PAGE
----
At this holiday season, our thoughts are focused on the various meanings of the word "Turkey."
Rabbi Larry was blessed a few weeks ago with the opportunity to spend a week in Istanbul, Turkey. This came about through a special invitation from The Fountain, a journal centered on "Life, Knowledge, and Belief". It was a wonderful opportunity to learn from and talk with a variety of people from different religions, who are serious about their religion, and serious about improving the world. The Hebrew phrase is "Tikkun Olam" -repairing the world. It reflects that we all share the mission to use our ability in service to others and to leave the world a better place. Many of our Muslim friends use the term Hizmet (service) as the banner for their service to others.
In the USA, the turkey, the bird descended from a species native to North America, is the symbol of the Thanksgiving holiday. It reminds us of the celebration in 1621 when the Pilgrims (recently arrived from Europe) and the Wampanoag (the indigenous American Indian tribe) came together to celebrate the bounty they had received from the earth. It reminds us of the plenty that we all can share when we come together to span our differences and to acknowledge and share the blessings that we receive from God. Indeed, the Pilgrims were motivated in large part by the Biblical instructions to give thanks after the fall harvest. This practice continues in Jewish tradition as the festival of Sukkot, a harvest festival that continue from Biblical times. The later history of relations between the European immigrants and the Native American "Indians" is a tragic story that reminds us of how easy it is to lose the spirit of cooperation and replace it by a focus on our differences and our greed.
This year we have the unusual concurrence of the Jewish holiday of Chanukah and the national holiday of Thanksgiving. Chanukah - from the Hebrew word for dedication-recalls the time more than two millennia ago, when our ancestors in Jerusalem drove the Greek invaders out of the Jewish Temple, purified it, and rededicated it to the worship of God as described in the Bible. Today, we focus not on the war but on the need for personal rededication to our Jewish values and practices.
We light Chanukah candles to remind us of the spark of God that shines inside each of us. We light one candle the first day, and increase the number to eight by the eighth day- to symbolize that we can strengthen our spiritual resolve, our connection with the Divine, as we do the right things. The growing light reminds us the need for each of us to be a "lamp unto the nations" as it says several times in the Book of Isaiah. It is wonderful to celebrate these two traditions -giving thanks for God's bounty in the holiday of Thanksgiving, and rededicating ourselves for the future in Chanukah. From this we remind ourselves to share our blessings with those around us both near and far.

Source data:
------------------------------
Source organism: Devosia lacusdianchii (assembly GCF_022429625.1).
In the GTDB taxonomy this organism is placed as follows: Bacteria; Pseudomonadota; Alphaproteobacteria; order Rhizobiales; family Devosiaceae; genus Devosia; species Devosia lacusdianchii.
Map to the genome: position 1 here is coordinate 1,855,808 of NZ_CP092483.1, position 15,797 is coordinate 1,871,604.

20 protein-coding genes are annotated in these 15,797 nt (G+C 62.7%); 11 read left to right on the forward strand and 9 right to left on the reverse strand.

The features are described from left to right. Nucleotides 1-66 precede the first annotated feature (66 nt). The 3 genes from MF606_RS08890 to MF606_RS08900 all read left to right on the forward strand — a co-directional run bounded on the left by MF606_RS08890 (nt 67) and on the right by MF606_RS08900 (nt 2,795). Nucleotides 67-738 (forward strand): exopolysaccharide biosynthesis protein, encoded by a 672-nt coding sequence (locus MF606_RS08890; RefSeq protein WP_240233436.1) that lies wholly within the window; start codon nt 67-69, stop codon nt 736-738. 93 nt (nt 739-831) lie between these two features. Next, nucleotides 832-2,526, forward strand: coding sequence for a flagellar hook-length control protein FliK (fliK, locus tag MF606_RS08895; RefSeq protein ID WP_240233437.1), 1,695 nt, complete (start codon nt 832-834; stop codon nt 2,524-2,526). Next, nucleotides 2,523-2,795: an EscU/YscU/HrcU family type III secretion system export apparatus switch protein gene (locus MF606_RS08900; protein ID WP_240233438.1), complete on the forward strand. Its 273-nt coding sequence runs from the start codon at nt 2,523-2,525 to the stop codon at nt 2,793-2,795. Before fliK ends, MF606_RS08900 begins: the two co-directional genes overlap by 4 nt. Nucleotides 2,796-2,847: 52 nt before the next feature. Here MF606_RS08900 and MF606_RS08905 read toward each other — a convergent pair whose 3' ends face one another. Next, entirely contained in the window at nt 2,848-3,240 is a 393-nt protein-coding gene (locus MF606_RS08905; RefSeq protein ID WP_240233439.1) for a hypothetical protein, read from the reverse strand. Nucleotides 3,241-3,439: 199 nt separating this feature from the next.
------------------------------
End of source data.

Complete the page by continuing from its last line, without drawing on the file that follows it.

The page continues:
The Jewish connection with Thanksgiving is also imbedded in the language. The Hebrew word hodu means "give thanks". It is also the Hebrew word for turkey -the bird which symbolizes our giving thanks for the bounty and blessings we have received this year. How appropriate!
And that brings us to turkeys. In American slang, a turkey is someone who is stupid and incompetent. Someone who loses sight of the goal and bungles the task. Sadly, the world today is full of these turkeys. Far too many people around the world have forgotten what their religion teaches about the need to love each other and to do God's work on earth. Rather they focus on the differences between the details of our religious practices, the language we pray in, how we dress and how we live, and how we perceive God. They use these as excuses for violence. We must remember how easily North America went from the sweet sharing of the first Thanksgiving to hundreds of years of violence and abuse of the Indian-a story that is still not fully resolved. The rededication of the Jewish Temple in Jerusalem in 164 BCE, 2300 years ago, set the stage for the continuation of Judaism, the emergence of Christianity, and a few hundred years later, of Islam. All of these teach the need to love one another, to serve as God's hands on earth, and to work for Tikkun Olam, to preserve and to repair, and to share this world full of God's bounty.
We pray that just as the Chanukah lights grow for eight days, the Divine light in each of us will grow in our awareness and gratitude for God's blessings and our dedication to do God's work here on earth. We hope that all peoples can learn to overcome the differences in how we speak and how we live, so that all the different peoples, cultures, beliefs, traditions and lifestyles that constitute our nation and our world, will work together to repair the world and to share what we have with those in need.
We wish you a wonderful day of Thanksgiving, a blessed Chanukah season, and a year of peace, love, and service to our fellow residents of the Earth.
Rabbi Larry Seidman and Rabbi Linda Seidman